With the lovely warm weather we are having recently & our upcoming holiday, I’ve been increasing the amount of water Amelia drinks. Like the sterilising, I was still giving her cooled boiled water up to today (very slow to get out of our “baby routine”).
Last summer was very hot in London & we went on holiday to Padstow in Cornwall. I didn’t have to worry about water last year as I was still breastfeeding,and Amelia was getting her water supply from my milk, I just had to be careful to drink plenty of water,which I’m generally ok with.The NHS guidines are as follows.Fully breastfed babies don’t need any water until they’ve started eating solid food. Bottle-fed babies may need some extra water in hot weather. For babies under six months, use water from the mains tap in the kitchen that’s been boiled then cooled. Water for babies over six months doesn’t need to be boiled.
Babies,especially under 6 months, have immature kidneys, gut etc so aren’t as good as us at maintaining correct levels of salts (electrolytes) in their blood and cells. So if you give water – especially if they’re dehydrated – you’re giving them the water you need but not the salts. In extreme cases this can cause fits, brain swelling and death. Seizures can also occur if you give too much salt (too concentrated formula is the classic) or if a baby is very dehydrated. The odd bottle of water is unlikely to cause any problems but is still dangerous for the above reasons, but also because a baby can’t tell the difference between feeling full of calorie-empty water and calorie and nutrient filled milk. So they can end up failing to thrive if they have too many feeds replaced with water.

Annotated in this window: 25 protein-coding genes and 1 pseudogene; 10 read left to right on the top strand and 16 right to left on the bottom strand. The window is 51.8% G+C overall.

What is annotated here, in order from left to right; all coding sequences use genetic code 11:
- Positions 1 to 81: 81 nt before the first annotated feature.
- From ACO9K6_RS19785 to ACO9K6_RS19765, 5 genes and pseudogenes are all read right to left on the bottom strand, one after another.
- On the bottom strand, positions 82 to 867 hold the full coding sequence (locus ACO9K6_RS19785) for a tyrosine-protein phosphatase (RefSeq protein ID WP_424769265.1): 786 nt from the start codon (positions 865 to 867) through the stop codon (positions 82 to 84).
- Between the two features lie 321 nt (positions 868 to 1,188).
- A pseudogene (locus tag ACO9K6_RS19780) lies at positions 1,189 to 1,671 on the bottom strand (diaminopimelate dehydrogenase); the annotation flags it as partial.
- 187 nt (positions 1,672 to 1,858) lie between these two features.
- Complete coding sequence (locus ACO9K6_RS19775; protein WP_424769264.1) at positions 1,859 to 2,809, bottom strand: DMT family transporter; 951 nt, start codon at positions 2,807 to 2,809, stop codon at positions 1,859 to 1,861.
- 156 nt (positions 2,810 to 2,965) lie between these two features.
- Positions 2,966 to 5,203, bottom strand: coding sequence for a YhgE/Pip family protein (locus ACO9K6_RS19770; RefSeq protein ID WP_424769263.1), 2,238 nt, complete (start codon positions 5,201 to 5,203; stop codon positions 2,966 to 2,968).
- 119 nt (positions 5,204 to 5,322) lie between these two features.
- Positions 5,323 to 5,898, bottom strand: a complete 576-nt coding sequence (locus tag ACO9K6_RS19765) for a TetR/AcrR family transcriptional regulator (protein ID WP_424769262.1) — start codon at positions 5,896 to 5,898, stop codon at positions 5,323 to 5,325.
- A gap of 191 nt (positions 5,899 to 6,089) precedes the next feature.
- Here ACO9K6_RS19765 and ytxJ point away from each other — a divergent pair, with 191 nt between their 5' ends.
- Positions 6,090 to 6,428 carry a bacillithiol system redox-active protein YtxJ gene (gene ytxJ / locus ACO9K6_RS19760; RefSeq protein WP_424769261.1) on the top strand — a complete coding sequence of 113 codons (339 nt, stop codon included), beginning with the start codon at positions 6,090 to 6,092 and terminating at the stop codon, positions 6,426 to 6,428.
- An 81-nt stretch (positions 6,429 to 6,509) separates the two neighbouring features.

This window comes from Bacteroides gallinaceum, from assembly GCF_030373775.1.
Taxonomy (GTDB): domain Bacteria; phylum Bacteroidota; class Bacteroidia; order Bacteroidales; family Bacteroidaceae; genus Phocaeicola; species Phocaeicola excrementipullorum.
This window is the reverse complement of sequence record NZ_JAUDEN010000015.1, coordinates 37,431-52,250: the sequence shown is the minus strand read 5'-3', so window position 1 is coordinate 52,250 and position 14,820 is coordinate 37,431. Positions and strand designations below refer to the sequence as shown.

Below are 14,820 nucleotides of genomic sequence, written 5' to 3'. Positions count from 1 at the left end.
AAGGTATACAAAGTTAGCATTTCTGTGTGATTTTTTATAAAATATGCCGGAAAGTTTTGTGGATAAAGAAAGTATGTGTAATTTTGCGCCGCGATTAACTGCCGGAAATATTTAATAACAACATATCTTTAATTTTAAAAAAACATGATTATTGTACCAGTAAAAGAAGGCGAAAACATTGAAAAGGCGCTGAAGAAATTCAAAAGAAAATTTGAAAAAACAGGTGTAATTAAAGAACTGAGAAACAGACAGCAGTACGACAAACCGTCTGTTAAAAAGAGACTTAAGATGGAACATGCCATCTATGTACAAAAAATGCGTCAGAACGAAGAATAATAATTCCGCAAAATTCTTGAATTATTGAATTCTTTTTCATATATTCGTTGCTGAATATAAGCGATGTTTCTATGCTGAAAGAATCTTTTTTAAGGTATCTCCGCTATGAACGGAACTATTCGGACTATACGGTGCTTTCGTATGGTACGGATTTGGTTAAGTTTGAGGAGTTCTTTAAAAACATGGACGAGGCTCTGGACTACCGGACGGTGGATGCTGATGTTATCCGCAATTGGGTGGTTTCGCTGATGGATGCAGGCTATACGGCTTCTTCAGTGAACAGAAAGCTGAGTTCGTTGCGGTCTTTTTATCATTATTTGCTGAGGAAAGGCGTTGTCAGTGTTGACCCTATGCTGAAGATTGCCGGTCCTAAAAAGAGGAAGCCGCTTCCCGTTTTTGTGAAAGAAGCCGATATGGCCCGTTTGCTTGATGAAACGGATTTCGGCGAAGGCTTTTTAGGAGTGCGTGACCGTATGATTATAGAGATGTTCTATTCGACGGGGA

The water where we live at the moment has a high lime content,so that is why I have continued to boil the water. I’m not even sure if it makes a difference. I bought a water filter today,and while we are on holiday I will give Amelia bottled water. Bottled water is ok to give a baby over 1, provided it has low salt content.Bottled water is not recommended for making up infant formula feeds as it is not sterile and may contain too much salt (sodium) or sulphate. If you have to use bottled water to make up a feed, check the label to make sure the sodium (also written as Na) level is less than 200 milligrams (mg) per litre, and the sulphate (also written as SO or SO4) content is not higher than 250mg per litre. Bottled water is not sterile, so it will need to be boiled and cooled like tap water before you use it to prepare a feed.